9

From time to time I have to work with code that isn't indented to the level of indentation I have Vim set up to (4 spaces per level), usually after copy/pasting something in the file. I usually make do with << and >>. The problem is they don't jump to the next indentation level, they just add or subtract 4 spaces.

If I have code like this

if condition:
    do this
   do that

doing >> on do that will result in

if condition:
    do this
       do that

I want it to go to this

if condition:
    do this
    do that

Beside easily matching the indentation of the line above, I want it to jump to the next level of indentation, not add 4 spaces.

This is what I have in my .vimrc regarding indentation

:set tabstop=4 shiftwidth=4 expandtab
  • If you also have filetype plugin indent on in your .vimrc, filetype (and plugin) indentation-related rules will apply. I.e. check what your tabstop value actually is (set tabstop? will do; same for the other settings), when editing, and change those values by adding your line to an 'after' file, something like: stackoverflow.com/a/159066/5000478 – VanLaser Oct 10 '16 at 13:43
  • 3
    >> and << respectively add and remove indent which is not what you want. What you want is "formatting", which is done with ==. – romainl Oct 10 '16 at 14:01
  • could also map :nnoremap >> ^i<tab><esc> if you really want tab behaviour on >> – Wolfie Oct 10 '16 at 14:07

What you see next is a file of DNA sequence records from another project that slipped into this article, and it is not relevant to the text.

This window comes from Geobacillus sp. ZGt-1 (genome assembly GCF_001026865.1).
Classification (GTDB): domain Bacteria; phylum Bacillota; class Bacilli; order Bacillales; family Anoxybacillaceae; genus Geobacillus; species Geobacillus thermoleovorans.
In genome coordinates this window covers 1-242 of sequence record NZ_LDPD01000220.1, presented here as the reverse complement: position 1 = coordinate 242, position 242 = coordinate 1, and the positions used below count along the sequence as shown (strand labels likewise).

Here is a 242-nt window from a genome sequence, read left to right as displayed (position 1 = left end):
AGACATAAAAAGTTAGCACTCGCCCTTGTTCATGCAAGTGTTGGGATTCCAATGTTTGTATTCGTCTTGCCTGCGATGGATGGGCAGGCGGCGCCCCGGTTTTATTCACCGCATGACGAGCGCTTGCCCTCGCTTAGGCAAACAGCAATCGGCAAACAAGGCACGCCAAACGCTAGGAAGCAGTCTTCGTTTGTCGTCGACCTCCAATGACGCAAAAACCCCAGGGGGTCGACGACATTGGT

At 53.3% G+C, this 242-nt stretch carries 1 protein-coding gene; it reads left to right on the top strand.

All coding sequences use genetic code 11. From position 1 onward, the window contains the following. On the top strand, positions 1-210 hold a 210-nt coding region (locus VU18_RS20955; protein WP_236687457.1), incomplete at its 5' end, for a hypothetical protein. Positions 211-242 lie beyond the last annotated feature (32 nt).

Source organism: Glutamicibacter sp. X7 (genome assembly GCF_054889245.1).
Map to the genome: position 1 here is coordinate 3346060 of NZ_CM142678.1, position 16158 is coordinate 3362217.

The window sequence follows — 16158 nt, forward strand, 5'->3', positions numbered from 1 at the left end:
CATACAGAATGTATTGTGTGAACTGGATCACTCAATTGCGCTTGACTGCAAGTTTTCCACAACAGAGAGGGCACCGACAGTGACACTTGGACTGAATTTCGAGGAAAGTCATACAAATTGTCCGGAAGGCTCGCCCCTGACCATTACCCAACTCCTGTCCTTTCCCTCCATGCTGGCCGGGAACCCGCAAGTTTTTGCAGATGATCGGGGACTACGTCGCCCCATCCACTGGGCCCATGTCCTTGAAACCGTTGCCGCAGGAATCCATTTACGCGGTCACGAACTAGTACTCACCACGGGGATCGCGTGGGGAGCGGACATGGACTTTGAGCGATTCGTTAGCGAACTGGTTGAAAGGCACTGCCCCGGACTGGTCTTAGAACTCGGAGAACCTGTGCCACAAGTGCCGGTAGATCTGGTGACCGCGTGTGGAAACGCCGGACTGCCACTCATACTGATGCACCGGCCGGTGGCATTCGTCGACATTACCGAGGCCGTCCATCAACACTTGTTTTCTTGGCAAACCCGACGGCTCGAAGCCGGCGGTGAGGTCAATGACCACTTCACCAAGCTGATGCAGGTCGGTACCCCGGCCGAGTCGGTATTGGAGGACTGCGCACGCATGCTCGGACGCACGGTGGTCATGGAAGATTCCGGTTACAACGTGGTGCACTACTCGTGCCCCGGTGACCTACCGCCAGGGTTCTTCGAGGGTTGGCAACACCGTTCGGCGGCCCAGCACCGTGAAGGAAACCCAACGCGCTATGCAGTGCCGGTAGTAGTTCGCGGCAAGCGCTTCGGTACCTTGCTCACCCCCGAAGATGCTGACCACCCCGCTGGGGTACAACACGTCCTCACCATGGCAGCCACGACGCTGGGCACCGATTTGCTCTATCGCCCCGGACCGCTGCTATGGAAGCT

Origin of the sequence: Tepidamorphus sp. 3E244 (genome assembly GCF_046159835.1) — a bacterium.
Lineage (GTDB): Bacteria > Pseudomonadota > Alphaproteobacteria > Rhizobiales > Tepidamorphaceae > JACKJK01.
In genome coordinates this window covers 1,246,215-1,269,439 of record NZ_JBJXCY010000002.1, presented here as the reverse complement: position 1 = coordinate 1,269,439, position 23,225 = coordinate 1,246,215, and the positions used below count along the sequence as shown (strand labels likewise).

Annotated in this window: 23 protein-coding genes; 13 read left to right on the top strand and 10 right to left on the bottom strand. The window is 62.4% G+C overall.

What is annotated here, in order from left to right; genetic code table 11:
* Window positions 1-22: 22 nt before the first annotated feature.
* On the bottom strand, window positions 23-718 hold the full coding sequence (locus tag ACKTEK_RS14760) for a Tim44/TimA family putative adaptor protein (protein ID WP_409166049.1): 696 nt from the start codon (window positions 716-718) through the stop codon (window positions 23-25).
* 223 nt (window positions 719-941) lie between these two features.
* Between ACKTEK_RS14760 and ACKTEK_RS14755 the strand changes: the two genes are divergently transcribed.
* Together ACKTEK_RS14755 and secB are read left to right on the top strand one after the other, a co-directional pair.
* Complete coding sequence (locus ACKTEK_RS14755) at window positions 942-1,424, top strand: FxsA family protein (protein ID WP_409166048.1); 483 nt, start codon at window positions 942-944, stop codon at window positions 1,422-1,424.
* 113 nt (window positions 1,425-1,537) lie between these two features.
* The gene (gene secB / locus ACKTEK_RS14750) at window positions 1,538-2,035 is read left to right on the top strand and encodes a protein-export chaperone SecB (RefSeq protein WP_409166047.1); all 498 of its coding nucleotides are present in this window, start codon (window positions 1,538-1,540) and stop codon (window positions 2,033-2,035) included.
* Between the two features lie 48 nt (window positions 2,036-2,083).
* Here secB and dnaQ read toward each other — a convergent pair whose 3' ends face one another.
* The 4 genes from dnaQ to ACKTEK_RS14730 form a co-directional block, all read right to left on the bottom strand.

• @romainl == will jump to the level of the line above. While a good thing to know, it would not work in all cases I'm interested in. As an addition to the question, what I want is for >> and << to indent/dedent up to the next multiple of shiftwidth from the border in that direction. – Dumitru Oct 10 '16 at 14:51
  • 2
    No, == uses either equalexpr or equalprg to reformat the given lines. – romainl Oct 10 '16 at 19:26
12

When you use one of the commands {count}>>, {count}<<, >{motion} or <{motion}, on some lines which have already been indented, and you want their new indentation level to be a multiple of your 'shiftwidth' option value, you can enable the 'shiftround' option, and add this line in your vimrc:

set shiftround
2

If you always want >> to indent to the next tabstop and << to delete to the last tabstop, you can rebind them like so:

:nnoremap << ^i<BS><esc>
:nnoremap >> ^i<tab><esc>

This will move the cursor, but you could probably do some mark trickery to move it back. ^ doesn't leave a m' mark, but you can leave one manually inside the binding.

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